Geography has never been my strong point. I’m not great at plotting routes or reading maps and my ability to identify geographical features is limited to say the least. So if you’d asked me a week or so ago to define a desert I would have said something along the lines of ‘massive, scorching, dry, foreign. Sahara and similar’. I would not have thought you’d find a desert here in the UK.
But apparently, you can. Step forward, Dungeness. Perched on the edge of the Kent coastline jutting out into the English Channel, Dungeness is a vast sweep of flat sands and shingle just a short drive from bustling bucket-and-spade resorts of the Kent Riviera. And yet, it feels like a different world.
The atmosphere is other worldly. A bit Wild West, a bit post apocalyptic. The latter enhanced by Dungeness nuclear power station standing over things and the weathered boats that seem to be nowhere near the sea. The sea is there, of course. You can hear it but the banks and drops of shingle mean you don’t easily see it.
To add to the atmosphere, the flat land with its stone and shingle dressing carries sound in the strangest way. In some places you can clearly hear the sea with no sight of it, in others you’ll hear snatches of conversation even though there isn’t anyone close by. The local heritage steam train carries visitors into Dungeness station and the sounds of the service are echoed and distorted long before the train actually arrives at the platform.
If the sound effects are strange, the light house situation is even stranger. There are a few still standing, all of which seem curiously far from the sea. Dungeness has played host to no less than eight light houses over the years and with good reason. The flat sands and shingle peninsula has been a hazard for centuries for ships wanting to navigate surrounding seas. It isn’t, however, as simple as throwing up a lighthouse. A constant build up of shingle over time means each lighthouse ends up increasingly distant from the sea.
It is, in different times, possible to go inside what is now known as the Old Lighthouse. I think you might be able to guess the next line. Yes, it was Covid-closed. The design of the place makes social distancing impossible. A shame, the views from the top would be more than worth the climb. Hopefully we’ll make it back at some point.
One of the light house’s more recent claims-to-fame is that the Ben Fogle has been there. He’s been a bit of a crush of mine for years. Wonder if he’s also planning a return visit?
Shifting sands, strange sounds and a nuclear power station as a neighbour. Dungeness must be an intriguing place to live, hey? Live here people do, and have done for some years. The village is a scattered collection of cottages, cabins and converted railway carriages. The railway carriages were left on the sands in the 1920’s when the line fell out of use. Most have been lovingly converted and I suspect are now worth a pretty penny.
The backbone of the original Dungeness community were local fishing families, but over time the area attracted a creative crowd. Most famous of all is Prospect Cottage, former home of late artist and director, Derek Jarman. Painted black with distinctive yellow window frames, the cottage displays lines of a poetry on its side in black lettering.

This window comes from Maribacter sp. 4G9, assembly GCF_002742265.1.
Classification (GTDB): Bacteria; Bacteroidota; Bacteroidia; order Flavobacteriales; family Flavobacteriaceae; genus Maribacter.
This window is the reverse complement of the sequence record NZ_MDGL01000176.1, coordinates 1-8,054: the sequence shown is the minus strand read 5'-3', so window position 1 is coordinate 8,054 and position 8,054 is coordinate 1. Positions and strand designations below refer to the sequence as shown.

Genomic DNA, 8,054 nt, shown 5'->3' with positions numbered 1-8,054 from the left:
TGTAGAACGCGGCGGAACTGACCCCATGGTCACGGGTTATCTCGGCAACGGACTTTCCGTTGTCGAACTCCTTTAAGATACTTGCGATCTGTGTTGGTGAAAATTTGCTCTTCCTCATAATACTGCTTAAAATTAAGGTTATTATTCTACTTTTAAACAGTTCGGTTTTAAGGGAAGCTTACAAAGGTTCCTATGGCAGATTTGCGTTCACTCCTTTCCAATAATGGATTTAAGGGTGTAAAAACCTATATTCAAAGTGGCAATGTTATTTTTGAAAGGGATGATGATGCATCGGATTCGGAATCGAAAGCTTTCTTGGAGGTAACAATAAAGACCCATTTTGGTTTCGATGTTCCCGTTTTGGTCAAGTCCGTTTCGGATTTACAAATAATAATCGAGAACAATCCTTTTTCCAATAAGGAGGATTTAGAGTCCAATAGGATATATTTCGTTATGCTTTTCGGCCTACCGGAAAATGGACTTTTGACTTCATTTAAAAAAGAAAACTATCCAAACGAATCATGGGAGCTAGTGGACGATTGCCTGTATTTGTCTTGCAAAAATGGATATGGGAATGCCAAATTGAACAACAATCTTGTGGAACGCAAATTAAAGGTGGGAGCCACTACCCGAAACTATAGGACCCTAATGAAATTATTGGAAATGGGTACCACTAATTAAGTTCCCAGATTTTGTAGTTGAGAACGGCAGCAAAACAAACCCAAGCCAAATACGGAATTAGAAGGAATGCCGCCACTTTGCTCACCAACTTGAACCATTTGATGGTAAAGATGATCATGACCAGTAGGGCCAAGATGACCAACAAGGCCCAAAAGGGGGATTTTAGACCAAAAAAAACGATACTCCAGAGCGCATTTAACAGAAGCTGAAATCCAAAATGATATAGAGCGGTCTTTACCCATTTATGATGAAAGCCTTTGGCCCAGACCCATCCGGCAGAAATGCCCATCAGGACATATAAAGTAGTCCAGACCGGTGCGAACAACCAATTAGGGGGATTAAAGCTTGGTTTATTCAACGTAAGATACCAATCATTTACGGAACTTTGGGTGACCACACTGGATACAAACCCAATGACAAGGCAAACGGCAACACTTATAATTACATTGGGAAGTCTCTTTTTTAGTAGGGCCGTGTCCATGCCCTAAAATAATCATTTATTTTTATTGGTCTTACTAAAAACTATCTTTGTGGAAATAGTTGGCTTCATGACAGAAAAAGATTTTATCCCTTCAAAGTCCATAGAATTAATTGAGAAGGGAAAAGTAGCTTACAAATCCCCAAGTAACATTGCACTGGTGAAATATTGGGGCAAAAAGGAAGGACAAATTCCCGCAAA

Around the exterior, a garden has been carved out of the rough earth using hardy planting, driftwood and scrap metal. It sounds utilitarian and a bit bleak, but the result is actually a homely and cosy looking place.
It’s not just people who call this place home. The whole place is a designated site of Special Scientific Interest and home to the RSPB Dungeness Nature Reserve. There’s more plant life and wild life here that you might expect, especially given that it’s supposed to be a desert. I’m still a bit uncertain on that one, but experts said it on the internet so it must be true, right?
I’m not an expert, but I did spot some beautiful dragon flies, butterflies and wild flowers.
Dungeness. An English desert in the ‘Garden of England’. A nature reserve in a barren landscape. Boats on dry land and light houses that play catch up with the sea. A ramshackle village, two pubs and a sea food shack served by a heritage railway tucked in at the feet of a nuclear power station. Strange bedfellows in a strange place. But strange seems perfectly normal in this quirky little corner of the world.
Some practical info that will help if you are planning a visit to Dungeness :
- If arriving by car, head for Dungeness Station. Use post code TN29 9NA.
- The Station has free parking, toilets & baby change facilities
- There are two pubs, a cafe at the station and a sea food shack if you want to stop off for refreshments but I’d recommend at least taking your own water.
- Wear supportive footwear, walking on shifting shingle is hard. Doing it in flip flops results in very sore legs the next day.
- No swimming here. A sharply shelving shore, strong currents and sea fishing activity make it unsafe. Head for neighbouring Great Stone or Dymchurch for safer bathing.
- The hottest day of a heatwave is not the ideal day to visit. Still a great experience, just flippin’ uncomfortable!